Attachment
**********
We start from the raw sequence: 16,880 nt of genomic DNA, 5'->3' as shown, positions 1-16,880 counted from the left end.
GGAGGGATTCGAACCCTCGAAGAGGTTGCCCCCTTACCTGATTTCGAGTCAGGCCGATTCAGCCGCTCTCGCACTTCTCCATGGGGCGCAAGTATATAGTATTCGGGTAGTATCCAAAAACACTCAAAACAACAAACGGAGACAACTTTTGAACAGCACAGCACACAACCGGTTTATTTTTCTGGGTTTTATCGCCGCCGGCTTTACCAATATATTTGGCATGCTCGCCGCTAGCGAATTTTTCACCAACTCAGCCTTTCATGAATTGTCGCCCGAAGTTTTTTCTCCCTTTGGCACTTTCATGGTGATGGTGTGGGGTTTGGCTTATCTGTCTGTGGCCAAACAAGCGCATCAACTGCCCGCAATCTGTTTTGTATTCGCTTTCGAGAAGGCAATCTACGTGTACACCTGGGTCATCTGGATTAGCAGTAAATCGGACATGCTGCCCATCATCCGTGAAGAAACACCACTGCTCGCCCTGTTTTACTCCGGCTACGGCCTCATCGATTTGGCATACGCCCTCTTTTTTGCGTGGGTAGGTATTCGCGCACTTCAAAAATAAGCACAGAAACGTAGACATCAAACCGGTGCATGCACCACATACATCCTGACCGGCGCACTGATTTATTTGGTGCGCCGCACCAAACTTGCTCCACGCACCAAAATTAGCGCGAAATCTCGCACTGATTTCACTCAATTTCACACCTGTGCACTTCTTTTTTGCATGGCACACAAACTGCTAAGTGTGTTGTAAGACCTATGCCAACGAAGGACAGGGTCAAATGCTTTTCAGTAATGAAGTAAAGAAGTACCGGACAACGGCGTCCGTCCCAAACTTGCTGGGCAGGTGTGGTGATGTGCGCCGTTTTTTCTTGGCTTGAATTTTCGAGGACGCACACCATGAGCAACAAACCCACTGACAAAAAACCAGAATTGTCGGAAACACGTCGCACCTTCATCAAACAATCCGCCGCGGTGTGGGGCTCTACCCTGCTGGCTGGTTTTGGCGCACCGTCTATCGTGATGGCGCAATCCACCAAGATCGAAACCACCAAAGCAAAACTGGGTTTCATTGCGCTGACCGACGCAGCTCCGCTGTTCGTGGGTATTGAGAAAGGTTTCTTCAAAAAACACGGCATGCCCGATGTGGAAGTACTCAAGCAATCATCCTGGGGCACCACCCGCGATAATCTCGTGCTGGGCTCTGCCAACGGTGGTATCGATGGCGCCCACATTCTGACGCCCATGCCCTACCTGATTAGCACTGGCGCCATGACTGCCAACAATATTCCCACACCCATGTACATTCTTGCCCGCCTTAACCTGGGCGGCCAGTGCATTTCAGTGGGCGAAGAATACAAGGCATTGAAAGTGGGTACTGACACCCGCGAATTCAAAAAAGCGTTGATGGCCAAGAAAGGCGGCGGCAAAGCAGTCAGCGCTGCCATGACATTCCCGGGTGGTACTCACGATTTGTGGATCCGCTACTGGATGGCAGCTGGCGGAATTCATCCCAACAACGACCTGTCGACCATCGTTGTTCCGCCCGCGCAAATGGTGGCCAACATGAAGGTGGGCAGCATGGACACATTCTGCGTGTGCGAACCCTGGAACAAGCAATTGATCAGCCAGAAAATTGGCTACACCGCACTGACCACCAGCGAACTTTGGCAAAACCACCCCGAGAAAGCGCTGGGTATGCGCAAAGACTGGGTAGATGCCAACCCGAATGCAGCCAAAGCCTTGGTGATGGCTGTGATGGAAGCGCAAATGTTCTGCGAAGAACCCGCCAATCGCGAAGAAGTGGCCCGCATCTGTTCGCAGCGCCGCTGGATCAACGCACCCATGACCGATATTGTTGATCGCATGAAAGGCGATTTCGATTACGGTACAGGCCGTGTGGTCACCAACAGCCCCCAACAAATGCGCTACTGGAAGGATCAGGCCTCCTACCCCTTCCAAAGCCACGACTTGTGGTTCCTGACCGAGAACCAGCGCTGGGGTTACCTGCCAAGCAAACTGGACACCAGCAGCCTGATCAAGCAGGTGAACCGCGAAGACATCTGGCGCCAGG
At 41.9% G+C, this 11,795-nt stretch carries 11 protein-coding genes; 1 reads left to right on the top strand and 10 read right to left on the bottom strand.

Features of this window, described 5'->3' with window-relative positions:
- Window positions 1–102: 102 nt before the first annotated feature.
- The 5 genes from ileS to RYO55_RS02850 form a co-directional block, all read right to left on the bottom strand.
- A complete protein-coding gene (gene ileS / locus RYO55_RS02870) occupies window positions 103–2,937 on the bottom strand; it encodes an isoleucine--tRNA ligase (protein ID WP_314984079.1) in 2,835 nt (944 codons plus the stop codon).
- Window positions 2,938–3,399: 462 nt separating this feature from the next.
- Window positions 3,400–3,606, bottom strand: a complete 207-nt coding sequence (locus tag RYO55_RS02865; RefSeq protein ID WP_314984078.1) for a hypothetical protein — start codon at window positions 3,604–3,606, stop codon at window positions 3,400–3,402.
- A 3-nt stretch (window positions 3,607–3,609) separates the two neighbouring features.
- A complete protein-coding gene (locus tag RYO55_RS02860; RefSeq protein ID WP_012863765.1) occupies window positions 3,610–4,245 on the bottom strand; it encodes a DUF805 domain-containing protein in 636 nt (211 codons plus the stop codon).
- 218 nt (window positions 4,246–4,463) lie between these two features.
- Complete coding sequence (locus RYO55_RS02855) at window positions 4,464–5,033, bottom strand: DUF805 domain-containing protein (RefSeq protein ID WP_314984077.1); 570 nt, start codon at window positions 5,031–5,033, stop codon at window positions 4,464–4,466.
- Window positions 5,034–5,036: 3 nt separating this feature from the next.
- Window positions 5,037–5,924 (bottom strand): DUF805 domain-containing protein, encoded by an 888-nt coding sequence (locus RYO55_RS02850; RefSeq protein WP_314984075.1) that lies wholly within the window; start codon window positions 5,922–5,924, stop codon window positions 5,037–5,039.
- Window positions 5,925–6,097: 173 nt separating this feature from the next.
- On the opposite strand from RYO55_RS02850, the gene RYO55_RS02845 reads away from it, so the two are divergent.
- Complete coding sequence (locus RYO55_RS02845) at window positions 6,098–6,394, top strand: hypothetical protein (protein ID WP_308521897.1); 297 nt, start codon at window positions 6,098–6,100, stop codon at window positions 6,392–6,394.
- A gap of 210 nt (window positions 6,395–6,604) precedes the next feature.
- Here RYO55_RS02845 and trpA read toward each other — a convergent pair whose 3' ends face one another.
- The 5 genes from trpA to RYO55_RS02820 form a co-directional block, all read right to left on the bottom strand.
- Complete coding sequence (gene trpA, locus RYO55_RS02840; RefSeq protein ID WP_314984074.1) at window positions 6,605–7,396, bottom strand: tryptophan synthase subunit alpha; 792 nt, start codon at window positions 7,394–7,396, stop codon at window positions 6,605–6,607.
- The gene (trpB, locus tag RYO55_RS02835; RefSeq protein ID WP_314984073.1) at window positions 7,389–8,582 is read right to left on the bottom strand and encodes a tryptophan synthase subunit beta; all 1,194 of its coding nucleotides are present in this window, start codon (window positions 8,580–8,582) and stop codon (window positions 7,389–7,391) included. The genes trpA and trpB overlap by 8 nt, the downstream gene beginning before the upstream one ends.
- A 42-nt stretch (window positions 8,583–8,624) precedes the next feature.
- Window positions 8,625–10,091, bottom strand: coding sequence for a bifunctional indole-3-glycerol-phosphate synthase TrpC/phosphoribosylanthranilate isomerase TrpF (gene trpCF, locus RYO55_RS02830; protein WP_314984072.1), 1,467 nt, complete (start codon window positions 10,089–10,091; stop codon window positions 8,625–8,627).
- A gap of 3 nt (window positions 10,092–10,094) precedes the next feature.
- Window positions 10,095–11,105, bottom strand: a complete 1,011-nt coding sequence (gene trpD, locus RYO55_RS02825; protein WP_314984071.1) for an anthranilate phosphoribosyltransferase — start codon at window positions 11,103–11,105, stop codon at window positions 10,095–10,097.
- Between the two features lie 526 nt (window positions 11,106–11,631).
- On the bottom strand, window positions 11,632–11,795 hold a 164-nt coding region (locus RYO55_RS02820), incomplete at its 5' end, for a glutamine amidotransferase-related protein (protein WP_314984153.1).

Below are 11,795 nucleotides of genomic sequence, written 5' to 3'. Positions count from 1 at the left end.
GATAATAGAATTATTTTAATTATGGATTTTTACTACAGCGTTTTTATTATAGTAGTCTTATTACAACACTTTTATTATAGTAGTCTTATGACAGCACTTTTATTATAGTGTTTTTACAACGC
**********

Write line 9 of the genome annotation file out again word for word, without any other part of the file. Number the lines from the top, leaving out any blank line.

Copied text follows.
- Window positions 3,400–3,606, bottom strand: a complete 207-nt coding sequence (locus tag RYO55_RS02865; RefSeq protein ID WP_314984078.1) for a hypothetical protein — start codon at window positions 3,604–3,606, stop codon at window positions 3,400–3,402.